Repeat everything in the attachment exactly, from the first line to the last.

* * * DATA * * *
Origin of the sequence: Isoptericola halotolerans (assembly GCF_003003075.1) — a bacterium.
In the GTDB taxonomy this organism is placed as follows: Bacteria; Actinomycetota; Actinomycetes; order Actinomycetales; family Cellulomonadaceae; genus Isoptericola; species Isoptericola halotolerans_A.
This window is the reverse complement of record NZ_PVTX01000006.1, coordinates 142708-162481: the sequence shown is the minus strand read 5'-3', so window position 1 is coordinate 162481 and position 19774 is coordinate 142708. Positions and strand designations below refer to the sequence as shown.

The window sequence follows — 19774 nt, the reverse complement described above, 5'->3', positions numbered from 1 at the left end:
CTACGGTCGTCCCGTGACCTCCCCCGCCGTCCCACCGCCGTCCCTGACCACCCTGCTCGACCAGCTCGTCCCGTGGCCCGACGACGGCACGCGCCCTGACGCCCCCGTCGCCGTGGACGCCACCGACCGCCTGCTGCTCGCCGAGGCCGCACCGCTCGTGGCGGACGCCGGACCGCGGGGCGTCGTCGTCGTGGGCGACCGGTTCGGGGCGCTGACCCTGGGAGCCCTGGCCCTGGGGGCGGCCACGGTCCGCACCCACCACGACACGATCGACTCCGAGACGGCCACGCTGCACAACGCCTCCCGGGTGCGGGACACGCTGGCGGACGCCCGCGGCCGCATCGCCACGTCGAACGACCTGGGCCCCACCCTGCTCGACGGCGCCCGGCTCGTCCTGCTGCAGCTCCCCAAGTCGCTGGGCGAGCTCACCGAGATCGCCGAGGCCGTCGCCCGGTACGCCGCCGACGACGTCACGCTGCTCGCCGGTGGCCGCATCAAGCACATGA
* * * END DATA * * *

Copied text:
Origin of the sequence: Isoptericola halotolerans (assembly GCF_003003075.1) — a bacterium.
In the GTDB taxonomy this organism is placed as follows: Bacteria; Actinomycetota; Actinomycetes; order Actinomycetales; family Cellulomonadaceae; genus Isoptericola; species Isoptericola halotolerans_A.
This window is the reverse complement of record NZ_PVTX01000006.1, coordinates 142708-162481: the sequence shown is the minus strand read 5'-3', so window position 1 is coordinate 162481 and position 19774 is coordinate 142708. Positions and strand designations below refer to the sequence as shown.

The window sequence follows — 19774 nt, the reverse complement described above, 5'->3', positions numbered from 1 at the left end:
CTACGGTCGTCCCGTGACCTCCCCCGCCGTCCCACCGCCGTCCCTGACCACCCTGCTCGACCAGCTCGTCCCGTGGCCCGACGACGGCACGCGCCCTGACGCCCCCGTCGCCGTGGACGCCACCGACCGCCTGCTGCTCGCCGAGGCCGCACCGCTCGTGGCGGACGCCGGACCGCGGGGCGTCGTCGTCGTGGGCGACCGGTTCGGGGCGCTGACCCTGGGAGCCCTGGCCCTGGGGGCGGCCACGGTCCGCACCCACCACGACACGATCGACTCCGAGACGGCCACGCTGCACAACGCCTCCCGGGTGCGGGACACGCTGGCGGACGCCCGCGGCCGCATCGCCACGTCGAACGACCTGGGCCCCACCCTGCTCGACGGCGCCCGGCTCGTCCTGCTGCAGCTCCCCAAGTCGCTGGGCGAGCTCACCGAGATCGCCGAGGCCGTCGCCCGGTACGCCGCCGACGACGTCACGCTGCTCGCCGGTGGCCGCATCAAGCACATGA